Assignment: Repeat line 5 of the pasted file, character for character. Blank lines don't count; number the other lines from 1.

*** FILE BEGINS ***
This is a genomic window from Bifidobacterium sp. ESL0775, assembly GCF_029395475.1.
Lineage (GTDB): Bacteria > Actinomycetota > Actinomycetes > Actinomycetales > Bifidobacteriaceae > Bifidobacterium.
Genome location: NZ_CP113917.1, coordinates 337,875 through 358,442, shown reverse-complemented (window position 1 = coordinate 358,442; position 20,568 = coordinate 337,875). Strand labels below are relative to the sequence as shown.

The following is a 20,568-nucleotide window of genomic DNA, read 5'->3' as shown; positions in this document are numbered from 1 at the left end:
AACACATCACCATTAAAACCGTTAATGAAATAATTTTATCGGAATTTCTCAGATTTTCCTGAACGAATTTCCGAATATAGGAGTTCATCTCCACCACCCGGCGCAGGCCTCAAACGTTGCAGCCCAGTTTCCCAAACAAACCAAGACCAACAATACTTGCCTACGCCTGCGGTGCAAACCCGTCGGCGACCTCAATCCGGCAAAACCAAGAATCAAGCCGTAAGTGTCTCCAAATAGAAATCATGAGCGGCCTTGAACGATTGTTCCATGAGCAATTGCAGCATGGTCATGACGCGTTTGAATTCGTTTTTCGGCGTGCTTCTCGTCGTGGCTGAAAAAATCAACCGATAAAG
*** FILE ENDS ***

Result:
AACACATCACCATTAAAACCGTTAATGAAATAATTTTATCGGAATTTCTCAGATTTTCCTGAACGAATTTCCGAATATAGGAGTTCATCTCCACCACCCGGCGCAGGCCTCAAACGTTGCAGCCCAGTTTCCCAAACAAACCAAGACCAACAATACTTGCCTACGCCTGCGGTGCAAACCCGTCGGCGACCTCAATCCGGCAAAACCAAGAATCAAGCCGTAAGTGTCTCCAAATAGAAATCATGAGCGGCCTTGAACGATTGTTCCATGAGCAATTGCAGCATGGTCATGACGCGTTTGAATTCGTTTTTCGGCGTGCTTCTCGTCGTGGCTGAAAAAATCAACCGATAAAG